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MOSCOW, February 13 (Itar-Tass) – Fines for smoking in public places in Russia will amount to 1,000-1,500 roubles, according to the amendments to the Code of Administrative Offences, following the adoption of the anti-tobacco law.
The amendments were initiated by Sergei Zheleznyak of United Russia and the heads of the Duma’s relevant committees.
“Since some of the provisions in the draft law will become effective from July 1, 2013, its effective application will require prompt amendments to the Code of Administrative Offences to introduce administrative penalties for smoking in public places where it is banned by law, as well as to the Law ‘On Advertising’ that banned any tobacco advertising in mass media and on the Internet,” Zheleznyak said.
He confirmed that fines for violations of the law would be determined on the basis of international practice.
The draft law bans smoking in public places, on urban and inter-urban transport, at workplaces and in working areas, and in common areas in dwelling houses.
It also raises tobacco excises and sets minimum selling prices for cigarettes.
The document calls for a substantial increase in tobacco excises. The government has already proposed raising excises by 45 percent in 2013, by 45 percent in 2014 and by 20 percent in 2015. This will nearly double excises by 2015,” he added.
Currently, tobacco excises are 7.8 roubles per pack and it will grow to 16 roubles by 2015, compared to about 100 roubles in Eastern Europe.
State Duma speaker Sergei Naryshkin said that 158 amendments to the draft law had been submitted to the State Duma. “The relevant committee suggest adopting 42 of them,” he said.
One of the key new provisions will require governmental and local authorities to ensure “accountability and transparency” in relations with tobacco companies. “The latter’s inquiries and replies to them will have to be posted on the body’s official website,” Vyacheslav Timchenko, first deputy head of the United Russia faction in the Duma, said.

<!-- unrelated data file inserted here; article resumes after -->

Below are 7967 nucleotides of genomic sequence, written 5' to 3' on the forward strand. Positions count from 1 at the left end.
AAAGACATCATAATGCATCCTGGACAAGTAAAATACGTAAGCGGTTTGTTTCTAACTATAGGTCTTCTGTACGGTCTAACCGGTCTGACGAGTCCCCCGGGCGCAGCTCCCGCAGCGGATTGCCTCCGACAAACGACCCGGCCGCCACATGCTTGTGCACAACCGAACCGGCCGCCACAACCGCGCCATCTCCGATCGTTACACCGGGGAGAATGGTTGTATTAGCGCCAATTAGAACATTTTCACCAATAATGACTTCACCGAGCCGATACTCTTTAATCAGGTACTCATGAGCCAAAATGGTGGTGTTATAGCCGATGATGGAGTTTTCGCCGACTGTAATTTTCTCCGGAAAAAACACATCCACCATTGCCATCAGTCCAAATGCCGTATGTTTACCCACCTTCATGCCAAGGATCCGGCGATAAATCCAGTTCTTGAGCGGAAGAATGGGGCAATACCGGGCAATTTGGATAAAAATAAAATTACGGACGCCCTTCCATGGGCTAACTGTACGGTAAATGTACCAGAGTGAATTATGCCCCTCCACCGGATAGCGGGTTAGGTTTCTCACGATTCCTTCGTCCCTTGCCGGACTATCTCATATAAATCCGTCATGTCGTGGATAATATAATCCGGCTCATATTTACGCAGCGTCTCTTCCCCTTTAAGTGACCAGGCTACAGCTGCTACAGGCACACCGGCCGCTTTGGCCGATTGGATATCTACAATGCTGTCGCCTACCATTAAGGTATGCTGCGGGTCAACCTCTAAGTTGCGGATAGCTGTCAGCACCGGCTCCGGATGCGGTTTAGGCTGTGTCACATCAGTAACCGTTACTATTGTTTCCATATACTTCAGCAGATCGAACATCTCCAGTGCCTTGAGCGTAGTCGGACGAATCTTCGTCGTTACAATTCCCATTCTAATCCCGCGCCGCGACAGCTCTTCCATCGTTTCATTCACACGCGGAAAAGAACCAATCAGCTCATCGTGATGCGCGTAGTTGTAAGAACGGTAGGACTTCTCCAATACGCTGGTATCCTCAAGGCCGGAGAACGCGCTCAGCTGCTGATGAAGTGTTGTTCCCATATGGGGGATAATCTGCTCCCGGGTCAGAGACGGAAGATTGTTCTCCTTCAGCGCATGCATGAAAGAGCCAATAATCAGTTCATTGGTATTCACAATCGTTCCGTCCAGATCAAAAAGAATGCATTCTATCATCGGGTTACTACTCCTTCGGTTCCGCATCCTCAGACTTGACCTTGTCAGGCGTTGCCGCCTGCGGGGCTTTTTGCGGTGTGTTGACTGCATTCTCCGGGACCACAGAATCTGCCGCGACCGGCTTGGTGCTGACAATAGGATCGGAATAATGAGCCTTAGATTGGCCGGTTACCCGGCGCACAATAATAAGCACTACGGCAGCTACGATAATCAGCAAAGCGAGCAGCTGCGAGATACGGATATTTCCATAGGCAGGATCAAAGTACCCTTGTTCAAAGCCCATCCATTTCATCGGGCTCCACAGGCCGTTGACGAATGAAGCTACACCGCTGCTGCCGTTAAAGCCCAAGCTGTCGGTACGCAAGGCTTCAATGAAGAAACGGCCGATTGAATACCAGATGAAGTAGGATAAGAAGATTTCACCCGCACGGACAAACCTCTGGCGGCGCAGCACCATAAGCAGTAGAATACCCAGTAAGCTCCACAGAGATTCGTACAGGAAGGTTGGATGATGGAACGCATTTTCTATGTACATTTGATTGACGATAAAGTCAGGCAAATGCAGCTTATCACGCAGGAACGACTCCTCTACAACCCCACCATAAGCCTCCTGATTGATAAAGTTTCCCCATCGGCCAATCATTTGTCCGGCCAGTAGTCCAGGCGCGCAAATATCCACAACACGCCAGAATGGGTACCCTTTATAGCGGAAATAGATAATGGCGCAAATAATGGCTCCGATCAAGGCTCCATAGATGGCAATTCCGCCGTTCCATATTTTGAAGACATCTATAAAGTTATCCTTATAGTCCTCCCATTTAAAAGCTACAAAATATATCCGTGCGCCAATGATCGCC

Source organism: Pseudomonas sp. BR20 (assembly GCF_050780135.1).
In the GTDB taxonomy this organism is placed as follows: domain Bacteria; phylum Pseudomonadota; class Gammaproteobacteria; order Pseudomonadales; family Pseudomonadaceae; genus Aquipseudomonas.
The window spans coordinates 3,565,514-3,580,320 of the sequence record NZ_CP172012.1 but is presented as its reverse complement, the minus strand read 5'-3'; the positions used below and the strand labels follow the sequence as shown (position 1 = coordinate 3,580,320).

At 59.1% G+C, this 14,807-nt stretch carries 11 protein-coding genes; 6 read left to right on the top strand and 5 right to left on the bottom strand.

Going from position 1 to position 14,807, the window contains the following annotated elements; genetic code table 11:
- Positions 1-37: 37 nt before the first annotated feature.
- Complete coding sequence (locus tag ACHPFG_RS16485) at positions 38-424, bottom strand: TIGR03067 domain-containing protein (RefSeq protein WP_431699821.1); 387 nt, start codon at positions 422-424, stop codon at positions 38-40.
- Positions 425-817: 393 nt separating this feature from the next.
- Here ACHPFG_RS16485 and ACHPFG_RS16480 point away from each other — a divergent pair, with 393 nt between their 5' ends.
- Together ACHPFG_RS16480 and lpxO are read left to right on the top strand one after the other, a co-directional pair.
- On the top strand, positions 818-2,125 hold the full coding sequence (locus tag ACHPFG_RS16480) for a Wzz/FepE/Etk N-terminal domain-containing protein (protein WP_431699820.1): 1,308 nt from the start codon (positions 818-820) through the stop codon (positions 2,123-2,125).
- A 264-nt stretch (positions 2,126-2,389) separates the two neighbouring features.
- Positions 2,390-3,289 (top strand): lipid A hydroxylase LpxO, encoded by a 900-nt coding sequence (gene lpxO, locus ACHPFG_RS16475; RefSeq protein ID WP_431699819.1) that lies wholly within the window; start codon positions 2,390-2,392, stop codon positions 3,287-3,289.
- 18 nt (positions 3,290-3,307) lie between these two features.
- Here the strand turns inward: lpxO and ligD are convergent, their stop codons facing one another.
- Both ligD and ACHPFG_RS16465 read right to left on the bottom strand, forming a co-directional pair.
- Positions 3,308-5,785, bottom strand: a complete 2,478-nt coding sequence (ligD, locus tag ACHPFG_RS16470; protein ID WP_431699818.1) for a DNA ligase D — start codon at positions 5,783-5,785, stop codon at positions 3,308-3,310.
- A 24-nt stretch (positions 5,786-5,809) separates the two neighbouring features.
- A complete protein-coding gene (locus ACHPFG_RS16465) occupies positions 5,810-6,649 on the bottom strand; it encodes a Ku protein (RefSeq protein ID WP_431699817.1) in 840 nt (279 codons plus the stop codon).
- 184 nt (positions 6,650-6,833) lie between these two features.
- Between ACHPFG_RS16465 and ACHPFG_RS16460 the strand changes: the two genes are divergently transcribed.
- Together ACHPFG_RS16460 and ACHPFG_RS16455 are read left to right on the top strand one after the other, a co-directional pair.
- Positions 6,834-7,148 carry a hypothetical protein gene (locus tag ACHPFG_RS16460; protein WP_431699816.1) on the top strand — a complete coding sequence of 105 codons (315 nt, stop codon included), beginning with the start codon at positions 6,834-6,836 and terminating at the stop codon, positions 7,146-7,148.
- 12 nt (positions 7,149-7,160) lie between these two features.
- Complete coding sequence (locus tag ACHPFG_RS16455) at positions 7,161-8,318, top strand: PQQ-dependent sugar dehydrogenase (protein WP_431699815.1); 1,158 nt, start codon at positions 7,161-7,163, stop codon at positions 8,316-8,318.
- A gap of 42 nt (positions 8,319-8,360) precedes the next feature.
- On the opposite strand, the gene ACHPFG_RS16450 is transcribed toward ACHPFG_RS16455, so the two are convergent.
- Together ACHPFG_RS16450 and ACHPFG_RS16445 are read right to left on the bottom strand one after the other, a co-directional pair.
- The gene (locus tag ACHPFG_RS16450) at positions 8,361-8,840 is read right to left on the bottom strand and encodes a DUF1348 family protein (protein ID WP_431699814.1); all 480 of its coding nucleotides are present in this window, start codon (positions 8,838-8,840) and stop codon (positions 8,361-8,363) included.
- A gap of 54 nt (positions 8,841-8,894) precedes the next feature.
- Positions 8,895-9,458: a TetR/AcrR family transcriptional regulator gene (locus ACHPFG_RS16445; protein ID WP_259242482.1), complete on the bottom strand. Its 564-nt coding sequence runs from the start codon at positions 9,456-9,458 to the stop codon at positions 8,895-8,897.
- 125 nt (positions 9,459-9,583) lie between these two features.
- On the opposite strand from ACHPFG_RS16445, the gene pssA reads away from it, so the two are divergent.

He believes that this is an anti-corruption amendment.
The law will increase the volume of medical help aimed at discouraging people from smoking. “Physicians will be required to provide a patient with recommendations and information on medical aid he can receive,” Timchenko said.
He stressed that such medical aid will be provided for free. Information will also be provided through “hot lines” and the Internet.
The draft law also specifies measures to protect minors from smoking. It “bans not only the sale of tobacco products to them but also their involvement in the process of tobacco consumption by buying tobacco products for them or giving tobacco products to them, proposing or demanding that they use tobacco products in any manner,” the MP said.
“Naturally, all these bans should be reflected in the Code of Administrative Offences,” he added.
The draft law will also lift restrictions on the floor space of trade outlets allowed to sell tobacco products. “This will make it possible to avoid artificial shortages of tobacco, primarily in rural areas,” Timchenko said.
In his opinion, the recommended amendments do not change the essence of the anti-tobacco law. “At the same time, proposals that discriminate smokers or ‘soften’ the draft law were not supported,” he said.